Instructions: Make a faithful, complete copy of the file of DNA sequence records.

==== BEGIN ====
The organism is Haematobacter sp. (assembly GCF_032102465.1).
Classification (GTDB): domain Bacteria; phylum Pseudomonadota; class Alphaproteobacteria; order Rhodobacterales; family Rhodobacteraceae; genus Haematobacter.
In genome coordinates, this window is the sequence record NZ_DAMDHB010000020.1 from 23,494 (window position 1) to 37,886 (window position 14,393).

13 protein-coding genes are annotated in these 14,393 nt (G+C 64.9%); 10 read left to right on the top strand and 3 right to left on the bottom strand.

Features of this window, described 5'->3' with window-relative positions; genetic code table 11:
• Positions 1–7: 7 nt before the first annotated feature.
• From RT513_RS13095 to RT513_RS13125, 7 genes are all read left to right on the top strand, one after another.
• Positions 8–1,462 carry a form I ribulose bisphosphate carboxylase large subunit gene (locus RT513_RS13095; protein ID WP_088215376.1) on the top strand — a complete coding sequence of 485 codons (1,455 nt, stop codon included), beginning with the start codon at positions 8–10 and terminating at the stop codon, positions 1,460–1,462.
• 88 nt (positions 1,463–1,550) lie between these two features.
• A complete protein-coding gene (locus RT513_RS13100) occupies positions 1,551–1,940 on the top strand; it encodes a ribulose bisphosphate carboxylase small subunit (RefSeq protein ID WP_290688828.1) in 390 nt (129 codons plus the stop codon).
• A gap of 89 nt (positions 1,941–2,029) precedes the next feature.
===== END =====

The organism is Haematobacter sp. (assembly GCF_032102465.1).
Classification (GTDB): domain Bacteria; phylum Pseudomonadota; class Alphaproteobacteria; order Rhodobacterales; family Rhodobacteraceae; genus Haematobacter.
In genome coordinates, this window is the sequence record NZ_DAMDHB010000020.1 from 23,494 (window position 1) to 37,886 (window position 14,393).

13 protein-coding genes are annotated in these 14,393 nt (G+C 64.9%); 10 read left to right on the top strand and 3 right to left on the bottom strand.

Features of this window, described 5'->3' with window-relative positions; genetic code table 11:
• Positions 1–7: 7 nt before the first annotated feature.
• From RT513_RS13095 to RT513_RS13125, 7 genes are all read left to right on the top strand, one after another.
• Positions 8–1,462 carry a form I ribulose bisphosphate carboxylase large subunit gene (locus RT513_RS13095; protein ID WP_088215376.1) on the top strand — a complete coding sequence of 485 codons (1,455 nt, stop codon included), beginning with the start codon at positions 8–10 and terminating at the stop codon, positions 1,460–1,462.
• 88 nt (positions 1,463–1,550) lie between these two features.
• A complete protein-coding gene (locus RT513_RS13100) occupies positions 1,551–1,940 on the top strand; it encodes a ribulose bisphosphate carboxylase small subunit (RefSeq protein ID WP_290688828.1) in 390 nt (129 codons plus the stop codon).
• A gap of 89 nt (positions 1,941–2,029) precedes the next feature.